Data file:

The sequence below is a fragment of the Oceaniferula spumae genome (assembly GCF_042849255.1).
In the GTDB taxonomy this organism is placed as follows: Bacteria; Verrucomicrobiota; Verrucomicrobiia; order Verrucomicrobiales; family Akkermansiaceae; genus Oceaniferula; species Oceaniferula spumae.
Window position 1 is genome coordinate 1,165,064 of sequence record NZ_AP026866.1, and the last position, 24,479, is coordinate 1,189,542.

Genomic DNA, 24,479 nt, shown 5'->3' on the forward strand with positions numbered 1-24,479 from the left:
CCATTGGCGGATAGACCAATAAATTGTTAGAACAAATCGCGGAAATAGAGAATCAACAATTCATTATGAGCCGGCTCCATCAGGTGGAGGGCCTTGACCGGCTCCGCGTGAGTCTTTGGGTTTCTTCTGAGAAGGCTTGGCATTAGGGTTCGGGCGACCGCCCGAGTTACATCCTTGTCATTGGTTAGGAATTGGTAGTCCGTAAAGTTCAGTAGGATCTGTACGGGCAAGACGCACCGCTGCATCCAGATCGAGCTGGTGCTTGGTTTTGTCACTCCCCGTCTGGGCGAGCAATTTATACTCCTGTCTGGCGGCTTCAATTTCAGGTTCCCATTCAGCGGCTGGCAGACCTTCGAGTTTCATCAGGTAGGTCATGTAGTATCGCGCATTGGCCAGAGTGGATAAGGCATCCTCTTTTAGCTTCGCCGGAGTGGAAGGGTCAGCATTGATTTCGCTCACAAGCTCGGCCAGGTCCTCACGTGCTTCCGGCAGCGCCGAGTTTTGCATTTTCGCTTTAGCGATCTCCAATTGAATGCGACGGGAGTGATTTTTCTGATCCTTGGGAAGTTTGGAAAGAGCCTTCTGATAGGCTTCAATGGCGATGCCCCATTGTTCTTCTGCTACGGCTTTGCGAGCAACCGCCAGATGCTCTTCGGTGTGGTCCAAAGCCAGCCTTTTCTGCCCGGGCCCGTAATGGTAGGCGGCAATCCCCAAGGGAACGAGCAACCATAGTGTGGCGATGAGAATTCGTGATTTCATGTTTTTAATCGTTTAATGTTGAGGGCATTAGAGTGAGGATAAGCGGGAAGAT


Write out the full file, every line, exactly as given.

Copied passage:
The sequence below is a fragment of the Oceaniferula spumae genome (assembly GCF_042849255.1).
In the GTDB taxonomy this organism is placed as follows: Bacteria; Verrucomicrobiota; Verrucomicrobiia; order Verrucomicrobiales; family Akkermansiaceae; genus Oceaniferula; species Oceaniferula spumae.
Window position 1 is genome coordinate 1,165,064 of sequence record NZ_AP026866.1, and the last position, 24,479, is coordinate 1,189,542.

Genomic DNA, 24,479 nt, shown 5'->3' on the forward strand with positions numbered 1-24,479 from the left:
CCATTGGCGGATAGACCAATAAATTGTTAGAACAAATCGCGGAAATAGAGAATCAACAATTCATTATGAGCCGGCTCCATCAGGTGGAGGGCCTTGACCGGCTCCGCGTGAGTCTTTGGGTTTCTTCTGAGAAGGCTTGGCATTAGGGTTCGGGCGACCGCCCGAGTTACATCCTTGTCATTGGTTAGGAATTGGTAGTCCGTAAAGTTCAGTAGGATCTGTACGGGCAAGACGCACCGCTGCATCCAGATCGAGCTGGTGCTTGGTTTTGTCACTCCCCGTCTGGGCGAGCAATTTATACTCCTGTCTGGCGGCTTCAATTTCAGGTTCCCATTCAGCGGCTGGCAGACCTTCGAGTTTCATCAGGTAGGTCATGTAGTATCGCGCATTGGCCAGAGTGGATAAGGCATCCTCTTTTAGCTTCGCCGGAGTGGAAGGGTCAGCATTGATTTCGCTCACAAGCTCGGCCAGGTCCTCACGTGCTTCCGGCAGCGCCGAGTTTTGCATTTTCGCTTTAGCGATCTCCAATTGAATGCGACGGGAGTGATTTTTCTGATCCTTGGGAAGTTTGGAAAGAGCCTTCTGATAGGCTTCAATGGCGATGCCCCATTGTTCTTCTGCTACGGCTTTGCGAGCAACCGCCAGATGCTCTTCGGTGTGGTCCAAAGCCAGCCTTTTCTGCCCGGGCCCGTAATGGTAGGCGGCAATCCCCAAGGGAACGAGCAACCATAGTGTGGCGATGAGAATTCGTGATTTCATGTTTTTAATCGTTTAATGTTGAGGGCATTAGAGTGAGGATAAGCGGGAAGAT